2. The ability to copy verbatim AE script. (His own journal proves he could do this).

This is not to say that Howard-Vyse DID perpetrate a fraud, merely that he COULD have done it. My own view is that he probably DID perpetrate fraud and I come to this opinion on the following grounds:

  1. His morally corrupt character as exhibited during his political career.
  2. The Humphries Brewer letter, claiming that Raven and Hill renewed some markings and painted new ones in the GP.
  3. The Howard-Vyse debacle of the supposed Menkaure remains in G3 – a coffin from one age, bones from another age (wrapped in wool which an AE king would never be wrapped in), neither of which have been dated to the time of Menkaure. This smacks of attempted deception on the part of Howard-Vyse and his team.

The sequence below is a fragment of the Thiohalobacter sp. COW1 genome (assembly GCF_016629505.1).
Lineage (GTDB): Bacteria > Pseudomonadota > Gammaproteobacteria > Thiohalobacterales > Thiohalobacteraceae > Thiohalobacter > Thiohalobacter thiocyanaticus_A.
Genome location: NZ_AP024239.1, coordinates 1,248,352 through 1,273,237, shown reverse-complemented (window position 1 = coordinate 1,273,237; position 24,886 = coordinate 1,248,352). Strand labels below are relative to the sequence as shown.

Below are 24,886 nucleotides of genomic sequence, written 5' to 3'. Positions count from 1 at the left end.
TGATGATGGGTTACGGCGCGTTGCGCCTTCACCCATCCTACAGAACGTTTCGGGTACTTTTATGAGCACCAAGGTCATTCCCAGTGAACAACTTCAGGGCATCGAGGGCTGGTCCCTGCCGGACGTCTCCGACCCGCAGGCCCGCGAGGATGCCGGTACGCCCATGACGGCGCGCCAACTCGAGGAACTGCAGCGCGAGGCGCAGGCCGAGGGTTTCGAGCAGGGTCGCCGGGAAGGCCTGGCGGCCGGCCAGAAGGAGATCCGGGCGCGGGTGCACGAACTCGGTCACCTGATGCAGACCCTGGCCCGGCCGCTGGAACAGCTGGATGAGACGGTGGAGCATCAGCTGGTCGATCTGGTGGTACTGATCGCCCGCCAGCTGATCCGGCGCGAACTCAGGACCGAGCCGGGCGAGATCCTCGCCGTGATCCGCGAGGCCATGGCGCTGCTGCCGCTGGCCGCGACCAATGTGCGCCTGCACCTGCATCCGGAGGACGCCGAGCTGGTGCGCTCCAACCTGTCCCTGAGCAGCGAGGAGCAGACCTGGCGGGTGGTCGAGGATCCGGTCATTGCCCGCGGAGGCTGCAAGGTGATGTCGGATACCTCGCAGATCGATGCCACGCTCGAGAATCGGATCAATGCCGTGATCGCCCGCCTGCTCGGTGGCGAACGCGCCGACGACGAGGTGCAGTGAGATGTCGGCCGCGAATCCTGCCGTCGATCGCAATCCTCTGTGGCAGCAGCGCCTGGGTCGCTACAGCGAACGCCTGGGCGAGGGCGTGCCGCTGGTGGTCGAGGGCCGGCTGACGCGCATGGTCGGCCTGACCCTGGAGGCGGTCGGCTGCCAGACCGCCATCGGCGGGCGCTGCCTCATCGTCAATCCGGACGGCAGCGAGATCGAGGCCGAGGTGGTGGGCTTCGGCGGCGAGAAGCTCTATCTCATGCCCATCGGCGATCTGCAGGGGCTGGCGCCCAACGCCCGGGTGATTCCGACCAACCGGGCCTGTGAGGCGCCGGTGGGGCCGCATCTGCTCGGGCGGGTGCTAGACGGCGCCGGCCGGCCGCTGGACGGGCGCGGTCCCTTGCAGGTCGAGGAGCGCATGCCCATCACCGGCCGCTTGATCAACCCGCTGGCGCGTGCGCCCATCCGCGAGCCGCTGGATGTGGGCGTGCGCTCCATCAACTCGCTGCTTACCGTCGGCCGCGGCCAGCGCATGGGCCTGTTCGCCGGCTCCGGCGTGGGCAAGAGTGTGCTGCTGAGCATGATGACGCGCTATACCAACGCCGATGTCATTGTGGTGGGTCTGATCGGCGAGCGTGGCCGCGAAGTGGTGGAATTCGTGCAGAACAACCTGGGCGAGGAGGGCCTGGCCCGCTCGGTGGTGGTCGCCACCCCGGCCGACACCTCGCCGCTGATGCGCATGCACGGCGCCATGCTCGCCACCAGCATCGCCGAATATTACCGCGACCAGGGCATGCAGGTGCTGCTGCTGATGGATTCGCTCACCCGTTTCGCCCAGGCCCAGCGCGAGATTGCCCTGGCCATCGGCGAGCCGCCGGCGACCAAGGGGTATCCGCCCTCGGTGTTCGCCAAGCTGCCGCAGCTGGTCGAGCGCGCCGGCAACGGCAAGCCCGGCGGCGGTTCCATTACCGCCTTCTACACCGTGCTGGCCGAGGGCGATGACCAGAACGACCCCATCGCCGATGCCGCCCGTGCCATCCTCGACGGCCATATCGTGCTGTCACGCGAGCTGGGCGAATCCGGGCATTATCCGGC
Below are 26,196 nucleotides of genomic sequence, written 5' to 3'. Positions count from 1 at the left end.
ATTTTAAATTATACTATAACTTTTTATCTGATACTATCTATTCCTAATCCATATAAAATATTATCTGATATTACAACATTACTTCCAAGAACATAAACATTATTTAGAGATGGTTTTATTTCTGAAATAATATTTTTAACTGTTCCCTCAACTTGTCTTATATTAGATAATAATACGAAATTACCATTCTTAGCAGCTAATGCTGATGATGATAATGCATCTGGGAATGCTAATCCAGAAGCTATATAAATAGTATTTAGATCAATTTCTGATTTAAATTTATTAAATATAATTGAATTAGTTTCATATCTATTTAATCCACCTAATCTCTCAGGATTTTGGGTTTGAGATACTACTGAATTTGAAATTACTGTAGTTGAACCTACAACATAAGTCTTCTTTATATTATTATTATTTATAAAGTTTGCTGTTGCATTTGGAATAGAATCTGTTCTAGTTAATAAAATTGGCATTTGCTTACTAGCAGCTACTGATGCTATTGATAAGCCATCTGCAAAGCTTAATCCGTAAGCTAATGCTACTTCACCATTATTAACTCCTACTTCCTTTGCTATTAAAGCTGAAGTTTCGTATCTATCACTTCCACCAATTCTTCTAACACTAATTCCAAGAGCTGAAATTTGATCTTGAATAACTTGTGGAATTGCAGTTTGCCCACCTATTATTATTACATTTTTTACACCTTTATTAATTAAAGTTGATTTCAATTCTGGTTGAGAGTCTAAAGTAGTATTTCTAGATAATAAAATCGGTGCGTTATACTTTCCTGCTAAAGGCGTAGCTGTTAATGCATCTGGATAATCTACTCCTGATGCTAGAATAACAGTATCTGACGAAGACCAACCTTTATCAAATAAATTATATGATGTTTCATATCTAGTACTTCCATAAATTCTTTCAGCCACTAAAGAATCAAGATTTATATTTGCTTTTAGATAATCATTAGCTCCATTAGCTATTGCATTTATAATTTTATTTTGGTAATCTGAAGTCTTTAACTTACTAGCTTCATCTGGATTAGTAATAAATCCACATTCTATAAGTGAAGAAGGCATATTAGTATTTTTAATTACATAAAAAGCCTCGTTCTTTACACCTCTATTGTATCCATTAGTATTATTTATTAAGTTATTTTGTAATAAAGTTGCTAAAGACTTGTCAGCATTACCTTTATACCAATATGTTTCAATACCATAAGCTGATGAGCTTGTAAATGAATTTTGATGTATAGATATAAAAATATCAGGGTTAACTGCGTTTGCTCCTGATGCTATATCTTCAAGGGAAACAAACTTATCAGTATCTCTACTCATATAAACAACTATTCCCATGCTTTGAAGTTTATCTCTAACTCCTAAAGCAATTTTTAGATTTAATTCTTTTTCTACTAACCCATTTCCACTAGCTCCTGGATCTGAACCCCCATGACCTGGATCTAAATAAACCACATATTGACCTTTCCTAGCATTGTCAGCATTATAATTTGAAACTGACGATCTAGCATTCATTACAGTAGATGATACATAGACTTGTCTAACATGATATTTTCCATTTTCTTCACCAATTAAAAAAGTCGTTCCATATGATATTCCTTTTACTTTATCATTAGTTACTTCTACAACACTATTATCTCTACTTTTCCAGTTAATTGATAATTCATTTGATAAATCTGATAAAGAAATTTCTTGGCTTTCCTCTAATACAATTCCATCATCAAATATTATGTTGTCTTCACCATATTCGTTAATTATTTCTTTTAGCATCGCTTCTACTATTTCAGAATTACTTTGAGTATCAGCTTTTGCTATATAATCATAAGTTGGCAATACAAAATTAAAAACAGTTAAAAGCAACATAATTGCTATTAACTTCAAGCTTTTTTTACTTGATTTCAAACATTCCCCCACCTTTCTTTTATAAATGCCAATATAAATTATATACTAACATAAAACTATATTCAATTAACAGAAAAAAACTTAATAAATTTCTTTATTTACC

Of course, this debate could be settled fairly easily since there is a means by which the veracity (or otherwise) of these markings could be established. The question really is whether there is the political will on the part of the Egyptologists to have it done.

Vyse used gunpowder to blast his way into these chambers. Gunpowder leaves a very fine residue on surfaces that are in close proximity to the blast and may also leave specific blast patterns (spatter). This residue may be microscopic but forensic tests for specific ratios of nitrates and leads on the surfaces affected by the blast i.e. the floor, walls and ceiling of Campbell's Chamber could be tested for this residue. If the pattern of residue is significantly lower (or nil) on the inscriptions then this would suggest the inscriptions were placed AFTER the gunpowder blast and not before it. If the residue is the same on the surface of the markings as elsewhere in the chamber then this, I believe, would vindicate Vyse. I imagine it would be a fairly simple test.

Question is - is consensus Egyptology prepared to have such a test performed? Or are they happy to allow this particular debate to fester indefinitely in order to maintain the status quo? Do they really want to know the answer? Do they really care about the truth? Or are they afraid of what might be revealed by such a test?

SC

Edited by Scott Creighton